E-voting is convenient and may be helpful for certain sections of people. The sections which may benefit from this step are the people who have migrated to other states or NRIs. The NRIs were allowed to be registered as voters in 2010, but they need to come down to India to cast their votes. This is clearly a challenge. Die hard enthusiasts do come down to their constituencies, but same may not apply as a rule for every person.
The issue is whether the law allows e-voting The answer is an emphatic yes. The relevant law which allows e-voting is the Information Technology Act, 2000 (the IT Act). Even other legislations like section 108 of the Companies Act, 2013 allows e-voting by the shareholders. As a matter of fact the provision for e voting in the Companies Act, 2013 is based on the legal regime of creation, authentication and attribution of records which the IT Act stipulates.
A concept like e-voting may be allowed only when it will mirror the polling process. In a nut shell for a proper vote, the voter should be identified and then he should be able to cast his vote. Further, the returning officer should ensure that the person whose name exists in the electoral rolls is the one casting the votes. We may juxtapose this scenario in the electronic form.
We may have a secure portal for e-voting. The portal may allow for the registration of the digital signatures from the voters. Please note that a similar practice is currently being followed by the Ministry of Corporate Affairs (MCA). Only a person whose digital signature certificate is registered on the MCA portal is allowed to transact on the MCA website. Please note that digital signature has already been allowed to be used for secure transactions say tax filings or bidding for large infra projects. Further, should the election commission require, specific digital signatures with appropriate encryption may only be used to cast votes. At the instance when the user casts his vote the system may authenticate the digital signature and allow the vote to be polled. Please note that the IT Act identifies a digital signature as an electronic record. Further, the IT Act allows any data reproduced in electronic form, which includes the votes casted by the voter. Therefore, there is no legal bar on e-voting.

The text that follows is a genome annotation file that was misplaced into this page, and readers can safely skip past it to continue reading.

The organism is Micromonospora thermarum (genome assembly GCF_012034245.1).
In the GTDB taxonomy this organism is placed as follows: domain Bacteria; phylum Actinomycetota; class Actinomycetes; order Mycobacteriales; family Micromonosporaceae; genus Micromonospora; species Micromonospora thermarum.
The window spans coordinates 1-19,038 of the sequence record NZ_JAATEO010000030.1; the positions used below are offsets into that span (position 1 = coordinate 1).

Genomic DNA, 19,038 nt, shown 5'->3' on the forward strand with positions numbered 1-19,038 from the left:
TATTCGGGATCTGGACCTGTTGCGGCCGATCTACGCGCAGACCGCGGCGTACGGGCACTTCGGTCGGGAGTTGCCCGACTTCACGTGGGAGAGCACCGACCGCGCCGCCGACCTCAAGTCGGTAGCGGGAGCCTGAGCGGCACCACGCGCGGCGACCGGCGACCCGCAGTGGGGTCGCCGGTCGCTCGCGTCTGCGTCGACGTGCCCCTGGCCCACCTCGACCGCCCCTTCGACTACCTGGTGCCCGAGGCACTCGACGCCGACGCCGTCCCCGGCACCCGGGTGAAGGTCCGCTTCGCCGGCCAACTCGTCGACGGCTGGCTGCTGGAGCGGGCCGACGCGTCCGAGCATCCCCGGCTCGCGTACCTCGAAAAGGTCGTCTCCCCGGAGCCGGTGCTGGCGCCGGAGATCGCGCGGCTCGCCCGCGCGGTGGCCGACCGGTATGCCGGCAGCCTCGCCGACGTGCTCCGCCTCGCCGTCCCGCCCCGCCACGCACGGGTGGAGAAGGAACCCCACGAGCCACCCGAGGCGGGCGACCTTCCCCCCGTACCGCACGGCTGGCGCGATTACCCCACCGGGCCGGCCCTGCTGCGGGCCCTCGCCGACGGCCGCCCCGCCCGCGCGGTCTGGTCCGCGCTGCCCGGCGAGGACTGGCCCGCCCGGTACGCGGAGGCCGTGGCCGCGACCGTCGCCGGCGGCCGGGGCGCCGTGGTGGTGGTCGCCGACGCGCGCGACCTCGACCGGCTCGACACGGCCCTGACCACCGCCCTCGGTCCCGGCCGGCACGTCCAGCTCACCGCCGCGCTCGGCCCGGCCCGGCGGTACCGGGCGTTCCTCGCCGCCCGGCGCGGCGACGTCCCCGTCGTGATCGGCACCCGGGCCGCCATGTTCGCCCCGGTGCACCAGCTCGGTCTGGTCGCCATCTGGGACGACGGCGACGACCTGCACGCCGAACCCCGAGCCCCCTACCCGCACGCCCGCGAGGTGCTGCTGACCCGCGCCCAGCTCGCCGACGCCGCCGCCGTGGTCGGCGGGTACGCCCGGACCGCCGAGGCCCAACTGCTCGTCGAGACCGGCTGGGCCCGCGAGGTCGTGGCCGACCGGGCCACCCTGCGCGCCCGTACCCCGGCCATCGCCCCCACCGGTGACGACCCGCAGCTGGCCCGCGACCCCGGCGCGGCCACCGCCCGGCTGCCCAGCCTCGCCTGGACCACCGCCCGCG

The argument which goes against the prospect of e-voting becoming a reality is its technical feasibility. It may be noted that number of voters who will be casting their vote would be substantially large when compared to other sets of people like the shareholders of a company or the companies themselves. Therefore, this is a valid concern. The government may then look for similar measures adopted by it. An instance may again be the MCA website. As on date around 3,00,000 companies have been registered in India. In around September of every year the companies make their annual filings which accounts for heavy internet traffic. The annual filing though not comparable to the votes being polled, reflects that such systems do work. Therefore, the MCA system allows for large volume of internet traffic.
In my humble opinion with appropriate mechanisms the election commission may deploy such measure. However, the difference between the setups i.e. the MCA set up and the e voting is the time when such system may be adopted. Elections are not called everyday whereas MCA allows for e-filing throughout the year. Additionally, internet traffic is also dependent on the volume of data. The election commission may come up with e-voting option which does not take up much space. This will allow easy transfer and storage of data. It is high time the government reposes its trust on our IT engineers who may come up with a solution.
The cost for deploying such a system may be huge. However, the government may allow the same in a phased manner. In the longer run e-voting may be cost efficient as it will not involve a human interface say a returning officer. Further, the election commission may allow e-voting as an option. This option may be given to people whose names are registered in one constituency but are residing elsewhere say the NRIs. Therefore, contrary to what is being feared the number (though enormous) may still be substantially less than what is expected. Hope the government gets its act together and allows more people to participate in the biggest festival of democracy THE ELECTIONS through e-votes.
By Prashant Kumar, Senior Associate at J. Sagar Associates. Views expressed by the author are personal.